Few know the story of Martha and Waitstill Sharp, two Unitarian Universalists who left a comfortable life in America to join their church’s dangerous efforts in Europe to rescue thousands of Jews and refugees from persecution during WWII. Theirs is an interfaith story, a piece of seldom learned WWII history, and an iconic story of the core Unitarian Universalist values. Made into a movie in 2012, the Two Who Dared – The Sharp’s War, details the couple’s life-threatening missions and moral courage, revealing a timeless lesson of human sacrifice and courage to be shared with future generations.
The community is invited to attend a free movie screening and discussion on Sunday, April 7 at 7 p.m. in the Tukey Auditorium, located on the ground floor of the Library at the University of South Carolina Upstate in Spartanburg. The screening is co-sponsored by Temple B’nai Israel and the Unitarian Universalist Church of Spartanburg.
In January of 1939, Waitstill and Martha Sharp were living with their two small children in the prosperous Boston suburb of Wellesley, Mass. where their busy lives were defined by the demands of family, church, and community. One Sunday evening, the Sharps received a phone call that would change their lives. Unitarian Church leader Everett Baker asked the Sharps to undertake a dangerous new project in Czechoslovakia, where there was a large Unitarian community, to lead an emergency relief mission. This work included providing food, shelter, and support to refugees, and ultimately helping hundreds to flee the country. Baker had approached 17 other couples prior to the Sharps, and all had refused this assignment. The Sharps accepted.
Once they had made the difficult decision to leave behind their home, their careers, and their children, the Sharps spent 14 months in war-torn Europe, first in Czechoslovakia and then, after a brief return to the United States, in Vichy France. The Sharps helped many to leave Europe. In Prague, Czechoslovakia, what began as an operation to distribute food and medical care to refugees soon turned into a rescue mission. They interviewed hundreds of refugees who crowded outside their offices, collecting information and making contacts that allowed some to emigrate legally to Great Britain and the United States.
In Prague, Waitstill arranged a money-laundering scheme that allowed refugees to bring some savings with them when they fled—something that was illegal under the Nazi regime. In Czechoslovakia, and later in France, the couple accompanied escaping refugees through dangerous border crossings, even helping to smuggle hunted Jewish cultural figures to safety on secret mountain paths through the Pyrenees.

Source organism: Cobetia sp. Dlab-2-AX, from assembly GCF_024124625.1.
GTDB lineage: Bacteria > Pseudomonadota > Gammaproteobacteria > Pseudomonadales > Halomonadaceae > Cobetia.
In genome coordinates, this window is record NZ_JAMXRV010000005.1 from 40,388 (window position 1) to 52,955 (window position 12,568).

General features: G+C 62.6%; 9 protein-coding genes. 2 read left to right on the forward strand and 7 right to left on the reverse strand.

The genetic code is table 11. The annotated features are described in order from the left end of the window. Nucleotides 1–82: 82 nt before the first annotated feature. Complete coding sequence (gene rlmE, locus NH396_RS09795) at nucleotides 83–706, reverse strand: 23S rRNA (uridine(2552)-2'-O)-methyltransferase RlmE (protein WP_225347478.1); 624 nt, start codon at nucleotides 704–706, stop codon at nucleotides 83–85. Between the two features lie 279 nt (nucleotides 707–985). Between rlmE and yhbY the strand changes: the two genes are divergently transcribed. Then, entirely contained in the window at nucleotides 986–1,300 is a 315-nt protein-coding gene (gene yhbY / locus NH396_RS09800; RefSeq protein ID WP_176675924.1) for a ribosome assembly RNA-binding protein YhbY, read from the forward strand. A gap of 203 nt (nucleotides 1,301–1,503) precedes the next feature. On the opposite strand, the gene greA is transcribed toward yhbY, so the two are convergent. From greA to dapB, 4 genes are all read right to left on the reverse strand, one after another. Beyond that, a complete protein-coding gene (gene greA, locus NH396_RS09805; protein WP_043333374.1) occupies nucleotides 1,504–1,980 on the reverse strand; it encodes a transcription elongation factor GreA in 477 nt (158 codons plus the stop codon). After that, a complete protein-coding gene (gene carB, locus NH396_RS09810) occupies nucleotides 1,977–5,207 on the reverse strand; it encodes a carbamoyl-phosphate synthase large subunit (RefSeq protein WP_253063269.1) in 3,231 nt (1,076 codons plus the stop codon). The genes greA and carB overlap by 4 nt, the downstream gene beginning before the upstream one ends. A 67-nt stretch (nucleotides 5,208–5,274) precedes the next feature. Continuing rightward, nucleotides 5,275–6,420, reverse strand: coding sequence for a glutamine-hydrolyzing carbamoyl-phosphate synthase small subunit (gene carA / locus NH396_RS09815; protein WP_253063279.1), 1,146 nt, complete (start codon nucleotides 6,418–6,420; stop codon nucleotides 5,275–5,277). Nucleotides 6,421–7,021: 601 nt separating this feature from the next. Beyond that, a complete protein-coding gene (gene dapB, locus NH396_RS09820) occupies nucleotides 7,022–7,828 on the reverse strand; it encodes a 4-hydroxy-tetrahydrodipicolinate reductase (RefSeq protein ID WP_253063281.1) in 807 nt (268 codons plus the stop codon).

Jewish children were the most vulnerable of all. The French government was cooperating with Nazi policies by sending Jews to grim French-run internment camps, where they remained until they were sent to Nazi concentration camps in Eastern Europe. Ultimately Martha was able to rescue of 27 children from France, six of whom were Jewish and the others children of political dissidents whose parents feared for their safety. The youngest of the children was only three, the oldest 16. Together with Martha and chaperones they navigated border crossings, customs searches, and miles of bureaucratic red tape as they made their way from Marseilles to Lisbon and then onto the ocean liner that brought them to Hoboken, New Jersey, on December 23, 1940.
The Sharps were named “Righteous Among the Nations” by Yad Vashem, Israel’s Holocaust memorial and museum. They are two of only three Americans to be so honored. They have also been recognized by the U.S. Congress, the Red Cross, the French, Czech and Portuguese governments, ADL, The Jewish Foundation for the Righteous and numerous other social justice organizations.
For more information about the screening, please contact Rabbi Yossi Liebowitz at EZRabbi@aol.com, (864) 582-2001 at Temple B’nai Israel; or Rev. Michell Buhite at (864) 585-9230 at the Unitarian Universalist Church of Spartanburg. More details about the movie are available online at www.twowhodared.com.